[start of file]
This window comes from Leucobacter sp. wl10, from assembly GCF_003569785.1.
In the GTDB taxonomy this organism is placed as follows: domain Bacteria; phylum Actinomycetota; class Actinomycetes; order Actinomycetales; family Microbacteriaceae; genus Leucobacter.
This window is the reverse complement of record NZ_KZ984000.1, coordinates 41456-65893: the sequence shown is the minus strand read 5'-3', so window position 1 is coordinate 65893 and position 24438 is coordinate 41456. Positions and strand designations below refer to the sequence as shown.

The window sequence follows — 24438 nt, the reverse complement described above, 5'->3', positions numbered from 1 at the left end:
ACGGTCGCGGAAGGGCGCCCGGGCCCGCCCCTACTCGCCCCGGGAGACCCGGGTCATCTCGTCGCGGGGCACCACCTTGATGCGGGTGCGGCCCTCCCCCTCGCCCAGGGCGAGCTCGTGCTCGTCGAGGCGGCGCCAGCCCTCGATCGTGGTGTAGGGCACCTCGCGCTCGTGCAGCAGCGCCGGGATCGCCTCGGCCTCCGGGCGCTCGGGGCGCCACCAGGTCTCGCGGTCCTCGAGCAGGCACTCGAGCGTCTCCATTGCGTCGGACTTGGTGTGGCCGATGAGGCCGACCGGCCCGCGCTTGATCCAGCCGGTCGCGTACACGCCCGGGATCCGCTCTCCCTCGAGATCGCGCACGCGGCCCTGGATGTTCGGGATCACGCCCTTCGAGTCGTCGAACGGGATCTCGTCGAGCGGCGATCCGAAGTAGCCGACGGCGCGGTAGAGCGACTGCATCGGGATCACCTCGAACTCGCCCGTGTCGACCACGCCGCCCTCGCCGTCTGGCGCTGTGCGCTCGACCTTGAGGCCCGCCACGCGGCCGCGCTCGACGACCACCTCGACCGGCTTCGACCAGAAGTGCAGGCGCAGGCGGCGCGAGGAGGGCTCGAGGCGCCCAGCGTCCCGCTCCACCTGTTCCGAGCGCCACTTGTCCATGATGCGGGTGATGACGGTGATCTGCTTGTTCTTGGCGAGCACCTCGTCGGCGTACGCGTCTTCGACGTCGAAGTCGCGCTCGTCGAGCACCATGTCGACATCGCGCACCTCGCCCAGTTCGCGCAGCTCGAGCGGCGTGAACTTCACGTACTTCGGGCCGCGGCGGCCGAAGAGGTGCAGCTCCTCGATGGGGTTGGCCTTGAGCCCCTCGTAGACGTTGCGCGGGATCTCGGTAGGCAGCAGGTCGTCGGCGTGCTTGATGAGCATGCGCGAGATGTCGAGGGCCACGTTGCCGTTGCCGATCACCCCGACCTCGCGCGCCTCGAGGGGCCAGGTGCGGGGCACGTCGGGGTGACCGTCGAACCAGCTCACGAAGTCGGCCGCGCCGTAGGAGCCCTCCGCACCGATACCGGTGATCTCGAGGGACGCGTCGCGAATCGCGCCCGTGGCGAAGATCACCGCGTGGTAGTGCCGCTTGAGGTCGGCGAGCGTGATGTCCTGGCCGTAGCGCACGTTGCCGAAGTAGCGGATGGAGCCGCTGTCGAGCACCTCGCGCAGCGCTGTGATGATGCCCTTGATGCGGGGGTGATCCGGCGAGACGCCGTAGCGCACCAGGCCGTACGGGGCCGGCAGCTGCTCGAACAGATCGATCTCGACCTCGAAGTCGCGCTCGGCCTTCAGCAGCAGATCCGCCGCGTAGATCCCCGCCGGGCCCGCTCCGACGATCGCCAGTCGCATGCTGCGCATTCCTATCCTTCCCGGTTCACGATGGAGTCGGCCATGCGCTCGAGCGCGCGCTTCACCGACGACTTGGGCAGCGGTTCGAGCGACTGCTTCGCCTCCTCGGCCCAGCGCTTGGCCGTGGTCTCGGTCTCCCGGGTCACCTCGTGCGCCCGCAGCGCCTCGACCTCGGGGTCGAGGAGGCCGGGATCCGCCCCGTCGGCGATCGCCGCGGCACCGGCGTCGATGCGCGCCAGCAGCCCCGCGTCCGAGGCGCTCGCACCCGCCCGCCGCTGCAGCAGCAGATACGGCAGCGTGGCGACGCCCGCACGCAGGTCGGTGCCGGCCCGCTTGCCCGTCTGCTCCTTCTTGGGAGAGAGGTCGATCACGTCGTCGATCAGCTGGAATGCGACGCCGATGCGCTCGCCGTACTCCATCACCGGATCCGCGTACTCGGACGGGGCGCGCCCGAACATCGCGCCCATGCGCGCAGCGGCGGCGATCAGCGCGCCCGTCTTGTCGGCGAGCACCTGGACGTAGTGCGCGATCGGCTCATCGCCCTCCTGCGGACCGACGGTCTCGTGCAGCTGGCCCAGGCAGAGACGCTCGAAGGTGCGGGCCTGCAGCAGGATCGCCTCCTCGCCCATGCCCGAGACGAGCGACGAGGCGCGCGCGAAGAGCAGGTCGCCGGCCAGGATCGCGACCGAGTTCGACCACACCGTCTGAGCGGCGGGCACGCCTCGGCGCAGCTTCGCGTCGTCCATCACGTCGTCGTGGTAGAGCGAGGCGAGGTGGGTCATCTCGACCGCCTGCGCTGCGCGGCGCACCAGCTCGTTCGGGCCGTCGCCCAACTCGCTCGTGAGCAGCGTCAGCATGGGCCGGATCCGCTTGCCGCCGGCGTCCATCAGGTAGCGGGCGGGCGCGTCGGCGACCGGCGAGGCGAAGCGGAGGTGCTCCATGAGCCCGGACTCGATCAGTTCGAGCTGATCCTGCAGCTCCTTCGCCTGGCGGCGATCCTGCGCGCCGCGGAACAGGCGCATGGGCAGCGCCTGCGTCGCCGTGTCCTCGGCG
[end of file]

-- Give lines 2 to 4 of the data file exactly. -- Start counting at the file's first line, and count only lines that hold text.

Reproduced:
In the GTDB taxonomy this organism is placed as follows: domain Bacteria; phylum Actinomycetota; class Actinomycetes; order Actinomycetales; family Microbacteriaceae; genus Leucobacter.
This window is the reverse complement of record NZ_KZ984000.1, coordinates 41456-65893: the sequence shown is the minus strand read 5'-3', so window position 1 is coordinate 65893 and position 24438 is coordinate 41456. Positions and strand designations below refer to the sequence as shown.

The window sequence follows — 24438 nt, the reverse complement described above, 5'->3', positions numbered from 1 at the left end: